Last week the folks on Capitol Hill made a few headlines and stirred up a Twitter storm. Well, at least Congressman Brad Sherman, a Democrat from California did that with his statement that all crypto and mining should be banned, thus provoking the crypto community into meeting his remark with total outrage online. This was a unique event in itself as the crypto sphere is known for its sniping and clashes. However, Sherman brought them all together.

Whilst Brad Sherman’s message tended to dominate the press reports, for obvious reasons as it makes a good story, other headlines didn’t do much to instil any sense that Congress has finally understood what cryptocurrency and the blockchain world is all about. In fact, to some onlookers it appears as to be the case that Congress is more hostile to crypto now than it was five years ago. For

example, Federal Reserve Chairman Jerome Powell said cryptocurrencies are “great if you’re trying to hide or launder money,” at a separate hearing on the same day Sherman made his astonishing statement. Perhaps he didn’t notice that the FBI had indicted 12 Russians for trying to tamper with the U.S. elections and that the FBI achieved this by tracing the conspirators bitcoin transactions. So much for that argument Mr Powell!

Were things better in 2013?

Let’s remember that when Congress discussed crypto towards the end of 2013, Jennifer Shasky Calvery, then-director of the Financial Crimes Enforcement Network (FinCEN), told bitcoin exchanges and wallets to register with FinCEN and people took this a positive sign. In fact, as Coindesk points out, Calvery’s invitation boosted bitcoin’s price in December 2013 to just over $1,100.

Beyond the big headlines

Of course there is danger in focusing too much on big headlines from the Congress hearings and not looking into the progress that has been made. For instance, regulatory understanding has moved forward even if it hasn’t arrived at an end point that everyone is happy with. Law firms are heavily engaged with it and some staff at the SEC, the Commodity Futures Exchange Commission and other agencies are much more comfortable with the crypto industry than five years ago. In a massive bureaucracy things were never going to move at lightning speed.

And things will keep moving forward. Why? Because there are too many people and too much money engaged and invested in this industry for anyone in politics and policymaking to ignore it completely. In the end those who understand crypto and its potential will outnumber people like Sherman and Powell and we’ll have a Congress that isn’t so clueless.

Who will win the Smart Contracts race?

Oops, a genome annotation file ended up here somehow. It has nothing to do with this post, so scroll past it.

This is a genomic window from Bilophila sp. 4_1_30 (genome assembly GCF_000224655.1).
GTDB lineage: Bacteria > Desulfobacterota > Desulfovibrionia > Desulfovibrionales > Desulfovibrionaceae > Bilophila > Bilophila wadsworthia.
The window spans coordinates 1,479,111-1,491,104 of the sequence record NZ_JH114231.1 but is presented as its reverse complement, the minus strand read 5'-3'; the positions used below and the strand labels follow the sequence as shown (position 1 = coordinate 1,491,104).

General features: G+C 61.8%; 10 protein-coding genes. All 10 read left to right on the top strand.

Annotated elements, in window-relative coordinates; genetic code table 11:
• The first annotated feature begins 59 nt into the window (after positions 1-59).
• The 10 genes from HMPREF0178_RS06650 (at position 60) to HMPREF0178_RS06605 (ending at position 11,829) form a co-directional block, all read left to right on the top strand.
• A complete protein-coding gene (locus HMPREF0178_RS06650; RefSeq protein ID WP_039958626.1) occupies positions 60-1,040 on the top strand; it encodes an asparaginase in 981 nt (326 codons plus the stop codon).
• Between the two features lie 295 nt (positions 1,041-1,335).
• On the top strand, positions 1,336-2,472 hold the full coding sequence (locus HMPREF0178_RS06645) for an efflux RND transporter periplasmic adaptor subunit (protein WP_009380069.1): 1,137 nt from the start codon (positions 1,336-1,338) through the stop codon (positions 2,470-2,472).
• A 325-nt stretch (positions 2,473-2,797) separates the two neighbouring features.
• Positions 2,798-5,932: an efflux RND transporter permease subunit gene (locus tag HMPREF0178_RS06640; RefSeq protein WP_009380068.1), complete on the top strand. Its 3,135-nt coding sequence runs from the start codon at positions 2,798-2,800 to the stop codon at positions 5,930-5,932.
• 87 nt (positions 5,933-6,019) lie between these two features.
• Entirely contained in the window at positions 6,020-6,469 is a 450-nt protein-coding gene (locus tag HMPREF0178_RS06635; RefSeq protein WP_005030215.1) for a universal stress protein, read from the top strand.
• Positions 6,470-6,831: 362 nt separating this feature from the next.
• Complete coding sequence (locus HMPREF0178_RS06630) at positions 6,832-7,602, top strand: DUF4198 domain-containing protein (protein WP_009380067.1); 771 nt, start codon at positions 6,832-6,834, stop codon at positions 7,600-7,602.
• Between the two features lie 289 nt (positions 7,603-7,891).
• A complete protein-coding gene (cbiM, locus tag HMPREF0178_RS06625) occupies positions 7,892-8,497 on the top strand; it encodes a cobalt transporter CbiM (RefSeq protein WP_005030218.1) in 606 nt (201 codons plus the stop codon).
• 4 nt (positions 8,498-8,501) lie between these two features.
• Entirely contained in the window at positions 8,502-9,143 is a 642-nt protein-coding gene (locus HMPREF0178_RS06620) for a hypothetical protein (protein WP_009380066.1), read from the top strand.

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Vitalik Buterin’s Ethereum is widely known as the ‘go to’ blockchain technology for smart contracts. But, this week, Ripple’s former CTO Stefan Thomas has thrown down the gauntlet to challenge the leader with a new smart contracts platform.

Thomas left Ripple in May and now he is launching Codius, an open- source project designed by Ripple and released in a beta version back in 2014. So, it isn’t exactly new, but Thomas is positioning it as the core product of his new company Coil.

Coil’s ambition is to change the way websites monetise their content.

Monetising web content is clumsy

According to Thomas, the current way in which web content is monetised is a clumsy workaround that uses adverts, paywalls and data harvesting. His concept uses an interledger. This is an open-source protocol that allows payments to be sent across different ledgers. Basically, it allows users’ browsers to make micropayments to the websites they visit.

How Codius works

How will that work, and how will it affect consumers? Codius allows the use of a “revenue disbursement contract” that will collect revenues when consumers watch a movie, for example. The collected revenue will be paid to all the parties involved in putting that movie online, but it won’t be made in “batch payments’, it will be paid out in a stream of smaller amounts. And, those people who read newspapers with a paywall will make payments via a smart contract that manages payment authorisations and the subscriptions.

Codius has already released an instruction manual for uploading Codius in an effort to get developers to start using the platform immediately, and it seems that the call has been heard.

Who is using Codius?

Telindus, the IT solutions subsidiary of the Belgian telecoms group Proximus has said it will be using Codius to “push forward novel direct e-commerce models.”

Game platforms, Unity, Zynga and Kabam also plan to use it for new gaming platforms. Josh Williams, who invested in Unity et al, and is now creating his own gaming platforms said: “Teams in games and elsewhere are building on Ethereum and running into the cost and scalability issues we’re all familiar with. Codius has great potential in addressing these concerns, and we are eager to work with it.”

Codius offers better scalability

And there is the dreaded word that Ethereum’s team will fear most: scalability. We all know that Ethereum is still working on resolving its scaling issues. It looks like Codius is offering a solution that neatly bypasses that problem. Thomas said: “The people that are reaching out to us are saying, ‘Hey, we’re experimenting on Ethereum. We’re running into scalability issues. It’s too expensive, too slow. It’s not flexible enough. We don’t like writing in this awkward language.’”

It isn’t the only challenger to take on Ethereum, but it looks like it might be one of the strongest contenders to win the race to bring smart contracts into mainstream use.